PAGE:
10 Golden Age Classics You Can Play Golf course designers like MacKenzie, Ross and Tillinghast did some of their finest work between 1910 and 1940. This guide will point you to their best public layouts.
Classic courses tend to fit the land seamlessly, like your favorite pair of penny loafers. The PGA Tour's West Coast Swing featured three Pebble Beach, Riviera and Waialae. Each made its debut between 1910 and 1940, the period considered the Golden Age of golf course architecture. Riviera and Waialae are private, but while Pebble is pricey, at least you can play it. Here are 10 Golden Age classics you can play.
10. The Greenbrier (Old White)
White Sulphur Springs, W. Va.
Architect: Charles Blair Macdonald, 1914
The father of American golf course architecture (Chicago Golf Club, National Golf Links, Yale), left few public designs, but this Old World masterpiece is a marvelous exception. Artfully restored in 2006 by Lester George, Old White is replete with forested hillsides and strategic bunkering.
9. The Broadmoor (East)
Colorado Springs, Colo.
Architect: Donald Ross/Robert Trent Jones Sr., 1918
One of Ross' only ventures west of the Mississippi resulted in a wonderful mountain layout with slick, impossible-to-read greens that will host the 2008 U.S. Senior Open. While half the holes bear the design stamp of Trent Jones, the early holes and the closing stretch are the most graceful—and they belong to Ross.
8. Pine Needles Lodge & Golf Club
Southern Pines, N.C.
Architect: Donald Ross, 1927
Three U.S. Women's Opens have been contested on Pine Needles, in 1996, 2001 and 2007 and winners Annika Sorenstam, Karrie Webb and Cristie Kerr, respectively, proved that it takes the best at their best to master the strategic options and beguiling greens presented here.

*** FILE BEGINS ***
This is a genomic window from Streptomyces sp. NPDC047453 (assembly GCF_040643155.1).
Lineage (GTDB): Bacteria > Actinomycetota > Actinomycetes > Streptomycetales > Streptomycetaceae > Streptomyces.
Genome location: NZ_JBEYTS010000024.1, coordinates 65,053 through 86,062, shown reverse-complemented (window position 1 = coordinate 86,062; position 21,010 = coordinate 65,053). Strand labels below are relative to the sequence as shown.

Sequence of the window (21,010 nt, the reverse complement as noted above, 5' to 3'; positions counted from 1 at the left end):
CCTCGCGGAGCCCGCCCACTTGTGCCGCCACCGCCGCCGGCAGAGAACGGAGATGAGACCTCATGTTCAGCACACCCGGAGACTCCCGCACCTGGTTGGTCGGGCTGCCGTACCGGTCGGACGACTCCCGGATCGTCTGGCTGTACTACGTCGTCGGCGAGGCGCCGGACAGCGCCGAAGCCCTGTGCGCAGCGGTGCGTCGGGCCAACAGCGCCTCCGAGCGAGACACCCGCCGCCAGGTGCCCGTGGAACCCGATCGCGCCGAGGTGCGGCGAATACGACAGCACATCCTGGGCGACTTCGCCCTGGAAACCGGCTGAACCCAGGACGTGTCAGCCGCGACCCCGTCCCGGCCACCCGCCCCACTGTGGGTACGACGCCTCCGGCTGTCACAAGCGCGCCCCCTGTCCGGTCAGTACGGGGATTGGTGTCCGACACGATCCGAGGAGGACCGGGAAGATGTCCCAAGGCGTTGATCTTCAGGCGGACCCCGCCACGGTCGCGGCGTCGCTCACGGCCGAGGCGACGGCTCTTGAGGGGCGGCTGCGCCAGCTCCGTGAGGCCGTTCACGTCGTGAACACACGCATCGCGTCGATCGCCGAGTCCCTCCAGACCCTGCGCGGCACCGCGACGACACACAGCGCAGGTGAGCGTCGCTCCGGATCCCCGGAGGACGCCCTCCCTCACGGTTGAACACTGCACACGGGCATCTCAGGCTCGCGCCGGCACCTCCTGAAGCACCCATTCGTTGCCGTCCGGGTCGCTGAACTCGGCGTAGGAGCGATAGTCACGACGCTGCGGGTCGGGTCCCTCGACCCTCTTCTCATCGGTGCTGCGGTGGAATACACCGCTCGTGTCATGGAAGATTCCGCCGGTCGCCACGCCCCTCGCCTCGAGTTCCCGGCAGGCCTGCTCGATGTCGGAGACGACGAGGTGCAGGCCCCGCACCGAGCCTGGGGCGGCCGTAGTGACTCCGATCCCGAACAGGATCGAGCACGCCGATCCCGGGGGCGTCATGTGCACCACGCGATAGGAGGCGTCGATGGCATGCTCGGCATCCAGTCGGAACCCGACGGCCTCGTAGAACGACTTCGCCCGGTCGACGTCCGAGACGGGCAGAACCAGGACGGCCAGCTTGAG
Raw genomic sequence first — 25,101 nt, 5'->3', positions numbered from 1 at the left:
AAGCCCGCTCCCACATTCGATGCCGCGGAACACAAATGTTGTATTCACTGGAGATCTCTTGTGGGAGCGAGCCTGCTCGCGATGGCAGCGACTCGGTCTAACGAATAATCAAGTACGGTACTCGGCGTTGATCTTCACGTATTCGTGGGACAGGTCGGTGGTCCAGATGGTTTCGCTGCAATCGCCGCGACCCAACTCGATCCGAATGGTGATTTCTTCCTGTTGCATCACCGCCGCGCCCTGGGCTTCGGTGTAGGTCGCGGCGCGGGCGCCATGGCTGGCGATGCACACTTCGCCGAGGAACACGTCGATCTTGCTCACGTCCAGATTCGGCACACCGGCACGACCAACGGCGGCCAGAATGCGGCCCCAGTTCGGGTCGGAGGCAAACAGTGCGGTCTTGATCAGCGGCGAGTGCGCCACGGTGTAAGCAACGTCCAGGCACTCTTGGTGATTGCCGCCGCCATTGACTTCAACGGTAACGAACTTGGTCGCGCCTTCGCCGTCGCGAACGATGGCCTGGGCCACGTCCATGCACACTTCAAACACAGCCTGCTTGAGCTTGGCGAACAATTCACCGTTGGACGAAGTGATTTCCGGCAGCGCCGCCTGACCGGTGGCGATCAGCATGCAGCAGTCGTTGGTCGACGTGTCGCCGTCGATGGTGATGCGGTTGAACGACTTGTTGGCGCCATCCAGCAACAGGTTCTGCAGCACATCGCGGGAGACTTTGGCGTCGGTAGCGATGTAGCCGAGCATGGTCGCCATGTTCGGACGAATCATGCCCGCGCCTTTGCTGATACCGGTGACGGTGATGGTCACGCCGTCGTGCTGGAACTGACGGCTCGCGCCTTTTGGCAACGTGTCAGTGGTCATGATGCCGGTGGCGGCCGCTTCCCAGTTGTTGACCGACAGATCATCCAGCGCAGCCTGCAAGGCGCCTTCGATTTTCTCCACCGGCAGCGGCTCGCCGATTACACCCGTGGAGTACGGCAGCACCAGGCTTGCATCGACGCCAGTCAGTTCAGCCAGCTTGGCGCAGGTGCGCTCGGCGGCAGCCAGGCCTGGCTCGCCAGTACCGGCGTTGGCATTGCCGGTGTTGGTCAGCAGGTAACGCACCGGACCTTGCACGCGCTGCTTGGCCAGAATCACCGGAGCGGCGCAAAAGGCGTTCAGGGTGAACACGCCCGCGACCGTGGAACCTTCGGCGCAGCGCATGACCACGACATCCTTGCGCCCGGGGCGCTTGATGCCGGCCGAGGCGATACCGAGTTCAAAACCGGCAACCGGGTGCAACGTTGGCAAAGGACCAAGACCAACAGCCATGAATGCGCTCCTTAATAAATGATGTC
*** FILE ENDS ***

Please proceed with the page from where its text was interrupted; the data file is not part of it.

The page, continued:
7. Linville Golf Club
Architect: Donald Ross, 1924
Ross-aholics need to check into the Eseeola Lodge to play this mountain gem 90 minutes northeast of Asheville, but it's worth the freight to tackle one of the most bucolic courses around—with the heart-pounding exception of the 472-yard, par-4 3rd, an early-round card-wrecker if there ever was one.
6. Taconic Golf Club
Architects: Wayne Stiles/John Van Kleek, 1927
Among the most underrated of the Golden Age architects is the duo of Stiles and Van Kleek, who scattered their design imprint all over New England and for a time teamed with Hall-of-Famer Walter Hagen. Lovely Taconic, in the heart of the Berkshires, was the site of Jack Nicklaus' first ace, a feat the 18-year-old achieved in the 1956 U.S. Junior Amateur.
5. The Homestead (Cascades)
Hot Springs, Va.
Architect: William Flynn, 1923
Perhaps America's finest mountain course, this Allegheny classic is renowned for its back-to-nature routing and variety of shotmaking opportunities. As local boy Sam Snead once said, "There isn't any kind of hill you don't have to play from or any kind of shot you won't hit here."
4. Pasatiempo Golf Club
Santa Cruz, Calif.
Architect: Alister MacKenzie, 1929
Perched on a barranca-slashed hillside 45 minutes north of Monterey, Pasatiempo dishes out one of the strongest collections of strategic par-4s anywhere, making it not only a favorite of shotmakers such as Ken Venturi and Juli Inkster, but of Dr. MacKenzie himself, who lived out his final years in a house along the 6th hole.
3. Bethpage State Park (Black)
Architect: A. W. Tillinghast, 1936
While some dispute Tillinghast's status as lead architect, what's undeniable is that in 1998, Rees Jones restored this brawny, walkers-only muni to its rightful place among the nation's greatest championship tests, illuminated best by the mammoth bunkers etched into the property's natural slopes.
2. Pinehurst (No. 2)
Architect: Donald Ross, 1907
Ross never stopped tinkering with his masterpiece until his death in 1948. What few realize is that his famous crowned greens at No. 2 were sand, not grass, until 1935, when Ross helped convert them in time for the 1936 PGA Championship.
1. Pebble Beach Golf Links
Pebble Beach, Calif.
Architects: Jack Neville/Douglas Grant, 1919
Top amateur golfers Neville and Grant had never designed a course before, but they got the Figure 8 routing just right, providing for early encounters of the Pacific and then a crescendo of ocean-filled drama to conclude matters.